‘Free the Nipple’ Activists Force City to Erase Topless Ban

GEORGES GOBET/AFP/Getty Images
GEORGES GOBET/AFP/Getty Images

Erasing a ban on women going topless will save Fort Collins, Colorado, a lot of money, city officials said Wednesday.

Fort Collins government spokesman, Tyler Marr, concluded that “the money was just better spent on other city priorities,” NBC News reported.

In 2015, activist Britt Hoagland launched a protest against the ban which she claimed treated men and women differently. Reports said Hoagland and another activist, Samantha Six, sued the city in May of 2016.

“From the beginning, our goal has been to ensure women in Fort Collins are given equal rights,” said Andy McNulty, Hoagland and Six’s attorney.

“We’re glad Fort Collins is finally recognizing that and realizing the fight would be futile. Women in Fort Collins deserve equal treatment under law.”

In February, a federal judge concluded that the city ordinance banning women from going topless amounted to constitutional discrimination, based on “negative stereotypes depicting women’s breasts, but not men’s breasts, as sex objects.”

That ruling dismissed the city’s concern that throwing out the ordinance would allow women to be seen topless in front of elementary schools or in public pools, according to reports.

In May, the city council decided not to attempt to take the case to the U.S. Supreme Court, and voted 4-3 to cease its defense of that particular part of the ordinance in court.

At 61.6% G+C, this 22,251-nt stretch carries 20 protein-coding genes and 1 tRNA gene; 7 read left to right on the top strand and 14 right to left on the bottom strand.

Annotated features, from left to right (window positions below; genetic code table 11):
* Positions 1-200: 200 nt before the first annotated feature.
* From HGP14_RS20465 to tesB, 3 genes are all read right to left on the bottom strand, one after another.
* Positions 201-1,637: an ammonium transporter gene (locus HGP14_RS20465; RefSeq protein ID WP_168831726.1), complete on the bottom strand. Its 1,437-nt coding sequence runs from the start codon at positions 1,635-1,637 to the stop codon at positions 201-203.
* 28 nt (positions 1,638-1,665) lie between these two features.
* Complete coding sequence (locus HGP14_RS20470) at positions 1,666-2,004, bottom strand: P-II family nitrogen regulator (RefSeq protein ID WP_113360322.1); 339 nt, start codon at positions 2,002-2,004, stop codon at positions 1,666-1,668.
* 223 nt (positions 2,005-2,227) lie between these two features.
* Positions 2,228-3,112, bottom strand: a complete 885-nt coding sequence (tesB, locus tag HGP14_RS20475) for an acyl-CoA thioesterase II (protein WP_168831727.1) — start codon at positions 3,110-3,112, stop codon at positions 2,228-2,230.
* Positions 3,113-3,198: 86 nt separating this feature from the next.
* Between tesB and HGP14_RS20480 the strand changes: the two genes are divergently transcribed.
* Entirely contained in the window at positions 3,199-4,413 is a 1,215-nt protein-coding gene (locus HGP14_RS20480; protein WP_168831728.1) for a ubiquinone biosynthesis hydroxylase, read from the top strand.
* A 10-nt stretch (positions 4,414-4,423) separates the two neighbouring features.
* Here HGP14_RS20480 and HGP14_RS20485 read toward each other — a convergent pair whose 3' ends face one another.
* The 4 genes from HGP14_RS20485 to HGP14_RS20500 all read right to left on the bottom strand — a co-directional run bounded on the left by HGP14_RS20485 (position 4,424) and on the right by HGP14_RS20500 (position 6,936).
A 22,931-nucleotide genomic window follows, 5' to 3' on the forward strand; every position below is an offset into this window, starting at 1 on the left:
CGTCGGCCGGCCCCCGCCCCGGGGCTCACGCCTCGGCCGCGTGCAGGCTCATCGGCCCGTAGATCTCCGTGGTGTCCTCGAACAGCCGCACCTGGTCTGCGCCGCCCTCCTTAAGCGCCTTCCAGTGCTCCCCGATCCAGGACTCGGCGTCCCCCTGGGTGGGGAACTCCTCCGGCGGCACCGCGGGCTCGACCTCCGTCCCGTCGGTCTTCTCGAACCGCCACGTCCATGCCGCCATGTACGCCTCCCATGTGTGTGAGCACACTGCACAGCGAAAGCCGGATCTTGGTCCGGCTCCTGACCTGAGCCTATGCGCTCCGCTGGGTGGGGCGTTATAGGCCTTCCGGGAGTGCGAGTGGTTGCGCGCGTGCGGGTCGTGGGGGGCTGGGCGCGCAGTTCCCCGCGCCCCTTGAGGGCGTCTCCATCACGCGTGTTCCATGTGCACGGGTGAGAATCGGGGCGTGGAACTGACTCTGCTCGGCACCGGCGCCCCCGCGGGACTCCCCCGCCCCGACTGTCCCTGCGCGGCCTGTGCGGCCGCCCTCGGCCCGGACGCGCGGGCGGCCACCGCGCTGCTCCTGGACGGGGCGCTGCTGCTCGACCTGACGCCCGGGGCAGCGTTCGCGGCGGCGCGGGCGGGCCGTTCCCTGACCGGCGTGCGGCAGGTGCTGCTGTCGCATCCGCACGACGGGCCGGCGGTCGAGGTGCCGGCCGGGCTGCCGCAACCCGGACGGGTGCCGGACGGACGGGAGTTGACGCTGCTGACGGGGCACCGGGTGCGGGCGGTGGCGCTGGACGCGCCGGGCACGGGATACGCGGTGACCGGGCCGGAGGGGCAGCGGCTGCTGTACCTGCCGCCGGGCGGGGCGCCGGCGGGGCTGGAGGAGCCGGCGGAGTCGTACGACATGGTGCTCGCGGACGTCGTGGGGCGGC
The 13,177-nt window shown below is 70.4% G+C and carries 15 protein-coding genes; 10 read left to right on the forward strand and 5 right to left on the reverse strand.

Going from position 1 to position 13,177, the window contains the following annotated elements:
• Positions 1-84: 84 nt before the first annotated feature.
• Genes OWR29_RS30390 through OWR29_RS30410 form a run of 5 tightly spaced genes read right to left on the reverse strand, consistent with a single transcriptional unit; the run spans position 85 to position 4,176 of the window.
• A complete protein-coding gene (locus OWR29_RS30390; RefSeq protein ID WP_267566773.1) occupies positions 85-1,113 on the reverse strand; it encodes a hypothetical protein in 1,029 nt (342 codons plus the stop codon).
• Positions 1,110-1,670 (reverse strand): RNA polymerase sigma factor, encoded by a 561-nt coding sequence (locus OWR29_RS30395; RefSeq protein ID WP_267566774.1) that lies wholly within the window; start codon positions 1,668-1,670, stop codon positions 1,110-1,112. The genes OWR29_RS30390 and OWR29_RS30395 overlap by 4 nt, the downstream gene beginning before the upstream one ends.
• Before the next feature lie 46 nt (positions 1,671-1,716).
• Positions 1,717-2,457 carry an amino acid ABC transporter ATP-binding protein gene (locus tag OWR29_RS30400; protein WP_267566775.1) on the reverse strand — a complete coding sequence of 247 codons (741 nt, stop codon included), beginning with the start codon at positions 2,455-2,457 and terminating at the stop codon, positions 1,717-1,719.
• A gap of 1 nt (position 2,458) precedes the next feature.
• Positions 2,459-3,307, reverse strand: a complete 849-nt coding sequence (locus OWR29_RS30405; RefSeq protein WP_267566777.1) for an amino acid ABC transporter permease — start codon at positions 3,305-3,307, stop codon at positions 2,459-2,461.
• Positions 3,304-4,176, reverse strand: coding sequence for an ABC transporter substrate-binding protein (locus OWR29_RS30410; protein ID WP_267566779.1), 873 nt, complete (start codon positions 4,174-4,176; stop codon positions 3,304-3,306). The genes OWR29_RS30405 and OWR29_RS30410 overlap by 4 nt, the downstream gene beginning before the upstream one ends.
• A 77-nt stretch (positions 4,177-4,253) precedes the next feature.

Reports said the city has spent nearly $322,000 on the lawsuit.

Residents opposed to the erasure of the law said it will erode the family atmosphere of the city if women are allowed to go topless.

“Where are my rights being defended in this discussion?” said resident Paul Vencel. “Don’t I have the right to go down the street without seeing such things? … If the current language is struck, anybody can do whatever they want, wherever they want, and they can force everybody to watch.”

However, the Free the Nipple Fort Collins website stated that “We reject that ‘family values’ are preserved through sexist discrimination, queer-erasure, victim blaming and the targeting of minors.”

In addition, three women activists who are part of the global Free the Nipple movement were arrested in 2016 for going topless at a beach in Laconia, New Hampshire.

Reports said they are planning to take their case to the U.S. Supreme Court after the New Hampshire Supreme Court upheld their convictions this year.

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